WASHINGTON, November 20, 2014– The World Bank Group’s Board of Executive Directors today endorsed the new Country Partnership Strategy (2015-18) to support the Kingdom of Swaziland development agenda, agreeing to provide up to $50 million in financing over the next three years to help end extreme poverty and boost shared prosperity.
Under the new Country Partnership Strategy (CPS) the Bank group will focus on two areas that are expected to have the greatest impact on Swaziland’s development – improving public service delivery, and strengthening competitiveness and job creation. The strategy is closely aligned with Swaziland’s National Development Strategy (NDS).
Swaziland has significant potential for private sector growth and job creation in tourism, and higher-value-added agricultural production. In the new strategy the three Bank Group institutions—the World Bank, the IFC, and the Multilateral Investment Guarantee Agency (MIGA)—will work together to help improve environment for private sector development and catalyze new investments to boost productivity, incomes and jobs.
“To address the persistent poverty and inequality, Swaziland has to accelerate inclusive growth and invest in its people,” said Asad Alam, the World Bank Country Director for Swaziland. “The new strategy will help support the country’s efforts to overcome these challenges and improve the lives of all its people”.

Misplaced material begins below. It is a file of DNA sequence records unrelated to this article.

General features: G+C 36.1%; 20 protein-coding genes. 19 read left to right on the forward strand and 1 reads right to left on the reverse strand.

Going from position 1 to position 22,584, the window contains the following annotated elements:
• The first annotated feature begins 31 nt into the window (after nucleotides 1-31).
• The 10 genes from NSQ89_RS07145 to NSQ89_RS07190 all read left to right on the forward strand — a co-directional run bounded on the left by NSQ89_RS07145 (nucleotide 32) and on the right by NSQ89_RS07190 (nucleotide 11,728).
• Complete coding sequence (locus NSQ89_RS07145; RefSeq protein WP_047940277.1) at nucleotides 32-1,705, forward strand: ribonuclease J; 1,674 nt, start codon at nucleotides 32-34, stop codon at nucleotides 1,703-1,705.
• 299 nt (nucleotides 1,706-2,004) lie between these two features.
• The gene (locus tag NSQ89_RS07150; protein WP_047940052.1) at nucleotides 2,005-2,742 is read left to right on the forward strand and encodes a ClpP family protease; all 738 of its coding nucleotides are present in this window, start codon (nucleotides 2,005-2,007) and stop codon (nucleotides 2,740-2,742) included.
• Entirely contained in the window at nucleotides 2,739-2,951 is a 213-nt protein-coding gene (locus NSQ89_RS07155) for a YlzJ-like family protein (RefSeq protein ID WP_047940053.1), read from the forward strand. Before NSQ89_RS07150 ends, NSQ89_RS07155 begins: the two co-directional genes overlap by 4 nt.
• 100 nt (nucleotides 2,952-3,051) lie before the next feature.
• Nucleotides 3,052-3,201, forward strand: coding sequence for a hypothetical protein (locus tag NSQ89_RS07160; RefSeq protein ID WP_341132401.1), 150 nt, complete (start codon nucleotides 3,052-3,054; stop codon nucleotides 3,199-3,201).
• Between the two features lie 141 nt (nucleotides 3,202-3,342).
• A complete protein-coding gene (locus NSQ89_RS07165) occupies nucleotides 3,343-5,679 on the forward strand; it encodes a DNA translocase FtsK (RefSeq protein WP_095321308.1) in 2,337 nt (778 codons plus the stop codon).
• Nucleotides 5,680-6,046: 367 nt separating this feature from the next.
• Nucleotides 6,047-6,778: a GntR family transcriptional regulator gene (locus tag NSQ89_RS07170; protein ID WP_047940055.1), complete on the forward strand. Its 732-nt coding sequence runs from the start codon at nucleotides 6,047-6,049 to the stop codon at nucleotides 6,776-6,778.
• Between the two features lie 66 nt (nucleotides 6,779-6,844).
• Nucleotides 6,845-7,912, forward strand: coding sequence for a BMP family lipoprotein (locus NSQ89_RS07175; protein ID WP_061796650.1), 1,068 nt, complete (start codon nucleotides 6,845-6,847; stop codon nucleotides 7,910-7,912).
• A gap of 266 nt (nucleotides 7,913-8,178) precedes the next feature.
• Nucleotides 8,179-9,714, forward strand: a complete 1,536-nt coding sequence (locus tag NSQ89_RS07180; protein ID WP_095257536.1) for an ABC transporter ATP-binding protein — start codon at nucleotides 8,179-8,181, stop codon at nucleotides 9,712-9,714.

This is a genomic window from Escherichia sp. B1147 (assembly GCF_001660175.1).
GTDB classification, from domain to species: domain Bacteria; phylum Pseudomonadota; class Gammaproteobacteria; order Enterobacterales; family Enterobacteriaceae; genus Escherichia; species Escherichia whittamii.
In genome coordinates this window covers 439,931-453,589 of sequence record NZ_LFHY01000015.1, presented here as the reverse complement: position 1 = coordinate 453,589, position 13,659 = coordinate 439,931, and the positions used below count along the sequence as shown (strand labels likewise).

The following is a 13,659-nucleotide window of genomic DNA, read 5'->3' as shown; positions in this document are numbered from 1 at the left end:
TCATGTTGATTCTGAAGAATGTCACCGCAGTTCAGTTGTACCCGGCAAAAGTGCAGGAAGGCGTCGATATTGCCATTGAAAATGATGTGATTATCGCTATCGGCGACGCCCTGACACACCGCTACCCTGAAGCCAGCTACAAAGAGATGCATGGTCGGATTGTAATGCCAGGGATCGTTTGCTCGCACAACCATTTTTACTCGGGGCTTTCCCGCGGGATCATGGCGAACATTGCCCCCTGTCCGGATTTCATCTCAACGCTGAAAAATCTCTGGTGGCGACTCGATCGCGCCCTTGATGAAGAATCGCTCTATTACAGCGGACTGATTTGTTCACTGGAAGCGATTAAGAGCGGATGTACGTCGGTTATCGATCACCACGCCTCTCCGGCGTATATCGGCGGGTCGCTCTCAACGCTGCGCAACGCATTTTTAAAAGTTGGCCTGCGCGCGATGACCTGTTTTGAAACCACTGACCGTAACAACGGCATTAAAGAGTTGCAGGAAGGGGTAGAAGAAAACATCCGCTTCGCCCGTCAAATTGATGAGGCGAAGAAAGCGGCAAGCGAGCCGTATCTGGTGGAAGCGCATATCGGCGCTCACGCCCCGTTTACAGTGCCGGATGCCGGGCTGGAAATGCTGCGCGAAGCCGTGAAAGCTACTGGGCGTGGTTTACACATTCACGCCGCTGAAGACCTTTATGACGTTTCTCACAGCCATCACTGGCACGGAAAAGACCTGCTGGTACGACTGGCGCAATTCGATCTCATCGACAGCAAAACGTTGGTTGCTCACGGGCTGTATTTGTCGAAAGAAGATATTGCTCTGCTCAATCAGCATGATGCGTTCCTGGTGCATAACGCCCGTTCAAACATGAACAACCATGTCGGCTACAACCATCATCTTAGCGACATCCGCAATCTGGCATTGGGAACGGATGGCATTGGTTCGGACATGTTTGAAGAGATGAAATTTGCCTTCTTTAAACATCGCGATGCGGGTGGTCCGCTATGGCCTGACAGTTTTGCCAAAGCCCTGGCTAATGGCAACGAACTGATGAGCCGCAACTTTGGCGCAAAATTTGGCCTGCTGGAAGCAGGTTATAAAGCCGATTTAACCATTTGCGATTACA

The overall program will include financial, knowledge, advisory and partnership activities. Financing under the strategy will come in the form of World Bank loans to the government, private-sector financing from IFC, and investment insurance from MIGA.
IFC’s operations will be focused on private sector initiatives, especially those designed to improve the export-led growth in sugar, beef, and wood pulp/forestry sectors. It will also support the efforts to attract investments in water, sanitation, and solar energy. The use of MIGA guarantees will offer reassurance to foreign investors and will complement government efforts to attract foreign direct investment.
Since 1992, Swaziland has borrowed US$113 million for two IDA credits and 12 IBRD loans. IFC has invested US$47.78 million for eight projects. Swaziland has been a member of MIGA since 1990 with one currently active project– the Motraco-Mozambique Transmission Company S.A.R.L. – with a gross exposure of US$69.4 million.
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